The bottom line is; we don’t know the answer to that question. The definition of recovery the committee came up with was this “a voluntarily maintained lifestyle composed characterized by sobriety, personal health, and citizenship.” It involves trading the easy drug/sex/gambling/food/shopping/alcohol high, with something more difficult to attain that is also more meaningful and lasting. Recovery does not just mean sobriety. It is a more holistic experience that involves improving one’s life in various ways.
I am committed to the path I’ve chosen, and for the most part, I’m glad I made the choice. But voluntary maintenance is HARD. I keep expecting it to get easier, and it just doesn’t. That’s my reality. For now, I can’t change it, so I’ve got to be aware of it and work with it the best I can.
In my current situation, I’m trying to focus on the fact that all I’ve gained is seven pounds. I’m also proud of having taken on a very intensive exercise program with P90X. My body is really strong; all my clothes still fit. I’m having the adventure of a lifetime. I’m managing the food situation successfully for the most part. That’s the best I can do, and it has to be good enough for now.
Sandra Lee’s semi-homemade cooking philosophy really resonates with me. I love the idea of tweaking pre-packaged convenience items and making them into something extra special. To me, it strikes the perfect balance between being Suzy Homemaker and the Drive-Thru Queen. I no longer get to watch Sandra Lee on TV because I only subscribe to basic Cable, so imagine my delight when I learned she was publishing a magazine! I signed up right away and recently received my first issue. It was jam-packed with good items, one of which was a yum-o-licious Pink Lemonade Poundcake.
I decided to make it for my friend Jen’s birthday party. Naturally, I had to modify the recipe a touch to make it healthier. I also had to come up with a glaze. The picture in the magazine shows it drizzled with some sort of icing, but the recipe doesn’t list it. I created my own using a store-bought tub of frosting and adding some drink mix and almond milk. It came out great!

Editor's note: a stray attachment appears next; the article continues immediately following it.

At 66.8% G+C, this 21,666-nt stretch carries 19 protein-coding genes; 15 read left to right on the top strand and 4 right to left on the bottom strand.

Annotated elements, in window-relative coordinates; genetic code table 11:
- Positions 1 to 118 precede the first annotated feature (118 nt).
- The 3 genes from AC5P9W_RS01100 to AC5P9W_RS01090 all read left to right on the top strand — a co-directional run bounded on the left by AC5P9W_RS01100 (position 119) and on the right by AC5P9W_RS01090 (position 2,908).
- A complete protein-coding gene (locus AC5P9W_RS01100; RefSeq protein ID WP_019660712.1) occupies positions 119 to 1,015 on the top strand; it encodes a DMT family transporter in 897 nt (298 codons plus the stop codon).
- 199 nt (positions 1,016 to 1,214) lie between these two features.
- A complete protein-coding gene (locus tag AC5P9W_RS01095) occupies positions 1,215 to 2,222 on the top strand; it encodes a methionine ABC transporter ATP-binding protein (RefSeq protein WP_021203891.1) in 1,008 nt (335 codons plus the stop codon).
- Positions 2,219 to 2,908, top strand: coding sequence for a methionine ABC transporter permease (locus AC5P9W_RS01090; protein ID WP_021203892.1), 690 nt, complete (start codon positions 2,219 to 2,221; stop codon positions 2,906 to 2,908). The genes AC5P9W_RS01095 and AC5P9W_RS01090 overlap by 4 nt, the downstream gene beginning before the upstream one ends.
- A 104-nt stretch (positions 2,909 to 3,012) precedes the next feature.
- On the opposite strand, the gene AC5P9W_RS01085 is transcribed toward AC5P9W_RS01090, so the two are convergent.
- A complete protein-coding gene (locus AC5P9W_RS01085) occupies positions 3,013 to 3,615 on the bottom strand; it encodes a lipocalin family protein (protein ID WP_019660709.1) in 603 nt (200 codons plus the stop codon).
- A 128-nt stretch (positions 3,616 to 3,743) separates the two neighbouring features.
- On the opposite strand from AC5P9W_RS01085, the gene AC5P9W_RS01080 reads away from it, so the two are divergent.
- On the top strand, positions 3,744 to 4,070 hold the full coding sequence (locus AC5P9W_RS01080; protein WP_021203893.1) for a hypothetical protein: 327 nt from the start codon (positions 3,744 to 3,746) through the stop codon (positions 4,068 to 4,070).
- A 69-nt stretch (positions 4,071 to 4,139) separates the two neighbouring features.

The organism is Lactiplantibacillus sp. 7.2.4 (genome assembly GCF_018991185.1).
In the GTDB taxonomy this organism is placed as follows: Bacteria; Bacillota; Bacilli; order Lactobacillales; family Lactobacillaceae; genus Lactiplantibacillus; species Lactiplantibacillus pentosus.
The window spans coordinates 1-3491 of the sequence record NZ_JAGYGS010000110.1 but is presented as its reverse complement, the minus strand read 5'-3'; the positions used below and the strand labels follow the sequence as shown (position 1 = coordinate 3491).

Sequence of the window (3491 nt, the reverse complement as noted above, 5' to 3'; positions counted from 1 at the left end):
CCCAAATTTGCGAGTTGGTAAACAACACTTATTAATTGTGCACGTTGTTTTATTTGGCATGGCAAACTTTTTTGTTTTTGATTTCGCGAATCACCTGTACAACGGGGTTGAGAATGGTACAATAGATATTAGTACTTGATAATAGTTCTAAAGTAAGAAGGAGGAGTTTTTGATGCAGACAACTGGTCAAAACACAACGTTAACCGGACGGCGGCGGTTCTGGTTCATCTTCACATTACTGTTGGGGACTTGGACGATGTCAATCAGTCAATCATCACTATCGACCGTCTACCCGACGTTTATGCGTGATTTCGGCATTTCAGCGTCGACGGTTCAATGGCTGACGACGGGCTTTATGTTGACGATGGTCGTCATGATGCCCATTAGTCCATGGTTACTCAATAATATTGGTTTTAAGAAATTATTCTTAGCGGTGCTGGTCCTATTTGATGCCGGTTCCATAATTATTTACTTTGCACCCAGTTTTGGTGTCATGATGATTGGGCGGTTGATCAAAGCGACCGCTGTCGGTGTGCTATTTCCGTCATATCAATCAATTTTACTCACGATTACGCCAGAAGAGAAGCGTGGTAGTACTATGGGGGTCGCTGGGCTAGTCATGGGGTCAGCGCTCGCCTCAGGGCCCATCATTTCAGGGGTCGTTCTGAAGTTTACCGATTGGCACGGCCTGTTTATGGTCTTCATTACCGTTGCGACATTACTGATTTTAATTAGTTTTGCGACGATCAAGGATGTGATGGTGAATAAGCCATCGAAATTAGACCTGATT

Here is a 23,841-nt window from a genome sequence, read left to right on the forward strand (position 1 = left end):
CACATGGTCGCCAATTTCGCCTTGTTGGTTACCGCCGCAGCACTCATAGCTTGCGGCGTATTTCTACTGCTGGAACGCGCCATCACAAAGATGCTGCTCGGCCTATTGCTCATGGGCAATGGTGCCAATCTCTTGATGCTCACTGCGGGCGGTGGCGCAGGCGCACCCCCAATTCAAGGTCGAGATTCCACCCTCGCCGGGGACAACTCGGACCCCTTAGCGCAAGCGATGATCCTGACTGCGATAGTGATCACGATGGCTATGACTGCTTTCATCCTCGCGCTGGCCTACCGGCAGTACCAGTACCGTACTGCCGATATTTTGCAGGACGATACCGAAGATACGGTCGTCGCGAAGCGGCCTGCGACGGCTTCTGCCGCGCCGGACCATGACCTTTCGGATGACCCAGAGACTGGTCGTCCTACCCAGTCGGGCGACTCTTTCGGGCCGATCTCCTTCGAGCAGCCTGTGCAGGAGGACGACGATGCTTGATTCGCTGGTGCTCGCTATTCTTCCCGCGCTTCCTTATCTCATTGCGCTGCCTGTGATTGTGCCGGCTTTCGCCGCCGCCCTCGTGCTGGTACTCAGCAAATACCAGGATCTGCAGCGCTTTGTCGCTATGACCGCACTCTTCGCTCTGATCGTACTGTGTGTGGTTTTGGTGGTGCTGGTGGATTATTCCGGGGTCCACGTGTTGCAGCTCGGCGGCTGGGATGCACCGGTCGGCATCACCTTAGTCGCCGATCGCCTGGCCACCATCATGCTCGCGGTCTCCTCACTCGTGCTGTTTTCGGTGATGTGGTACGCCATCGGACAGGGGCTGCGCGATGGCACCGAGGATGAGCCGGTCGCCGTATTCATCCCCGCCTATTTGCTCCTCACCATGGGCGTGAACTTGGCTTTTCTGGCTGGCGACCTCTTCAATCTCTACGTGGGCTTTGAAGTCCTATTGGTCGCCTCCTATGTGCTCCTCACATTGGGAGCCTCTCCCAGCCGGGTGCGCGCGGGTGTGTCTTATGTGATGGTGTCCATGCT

- 1 package white cake mix
- 1 cup fat-free sour cream
- 1/2 12-ounce container frozen pink lemonade concentrate, thawed
- 2 tubs sugar-free pink lemonade drink mix (1 1/2 tubs for poundcake, 1/2 tub for frosting)
- 1 package fat-free cream cheese, softened
- 3/4 cup egg substitute
- 1 teaspoon vanilla extract
- 1 tub vanilla frosting
- a few tablespoons of unsweetened vanilla almond milk
- Preheat oven to 350 degrees.
- Mist two 8-inch loaf pans with nonstick baking spray.
- In a large bowl, combine cake mix, sour cream, pink lemonade concentrate, drink mix, cream cheese, eggs and vanilla.
- Beat at low speed for one minute.
- Increase to medium-high speed and beat for two minutes.
- Pour into prepared pans, smoothing the tops.
- Bake for one hour or until a wooden toothpick inserted into the center comes out clean.
- Let cool.
- While cooling, mix frosting with 1/2 tub of drink mix and a tablespoon or two of unsweetened vanilla almond milk (toget the consistency you want).
- Drizzle over cooled poundcakes.